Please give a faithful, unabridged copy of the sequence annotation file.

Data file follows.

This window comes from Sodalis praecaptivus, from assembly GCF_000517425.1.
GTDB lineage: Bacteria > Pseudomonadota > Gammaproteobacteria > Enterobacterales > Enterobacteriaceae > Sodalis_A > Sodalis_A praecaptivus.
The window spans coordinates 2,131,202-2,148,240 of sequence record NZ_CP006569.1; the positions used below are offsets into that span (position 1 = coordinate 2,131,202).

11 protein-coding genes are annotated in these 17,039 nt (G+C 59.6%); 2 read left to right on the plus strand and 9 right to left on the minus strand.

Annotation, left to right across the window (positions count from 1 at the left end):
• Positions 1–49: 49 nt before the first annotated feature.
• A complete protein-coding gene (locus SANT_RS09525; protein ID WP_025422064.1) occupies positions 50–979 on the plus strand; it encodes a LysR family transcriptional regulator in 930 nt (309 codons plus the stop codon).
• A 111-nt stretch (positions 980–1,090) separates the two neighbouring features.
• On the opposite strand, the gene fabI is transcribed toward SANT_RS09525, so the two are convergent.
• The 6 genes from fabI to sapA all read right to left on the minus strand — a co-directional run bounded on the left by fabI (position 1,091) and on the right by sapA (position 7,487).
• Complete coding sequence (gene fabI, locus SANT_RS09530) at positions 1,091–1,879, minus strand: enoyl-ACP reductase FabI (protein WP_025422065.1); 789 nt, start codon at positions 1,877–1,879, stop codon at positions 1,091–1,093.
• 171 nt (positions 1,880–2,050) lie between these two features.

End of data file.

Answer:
This window comes from Sodalis praecaptivus, from assembly GCF_000517425.1.
GTDB lineage: Bacteria > Pseudomonadota > Gammaproteobacteria > Enterobacterales > Enterobacteriaceae > Sodalis_A > Sodalis_A praecaptivus.
The window spans coordinates 2,131,202-2,148,240 of sequence record NZ_CP006569.1; the positions used below are offsets into that span (position 1 = coordinate 2,131,202).

11 protein-coding genes are annotated in these 17,039 nt (G+C 59.6%); 2 read left to right on the plus strand and 9 right to left on the minus strand.

Annotation, left to right across the window (positions count from 1 at the left end):
• Positions 1–49: 49 nt before the first annotated feature.
• A complete protein-coding gene (locus SANT_RS09525; protein ID WP_025422064.1) occupies positions 50–979 on the plus strand; it encodes a LysR family transcriptional regulator in 930 nt (309 codons plus the stop codon).
• A 111-nt stretch (positions 980–1,090) separates the two neighbouring features.
• On the opposite strand, the gene fabI is transcribed toward SANT_RS09525, so the two are convergent.
• The 6 genes from fabI to sapA all read right to left on the minus strand — a co-directional run bounded on the left by fabI (position 1,091) and on the right by sapA (position 7,487).
• Complete coding sequence (gene fabI, locus SANT_RS09530) at positions 1,091–1,879, minus strand: enoyl-ACP reductase FabI (protein WP_025422065.1); 789 nt, start codon at positions 1,877–1,879, stop codon at positions 1,091–1,093.
• 171 nt (positions 1,880–2,050) lie between these two features.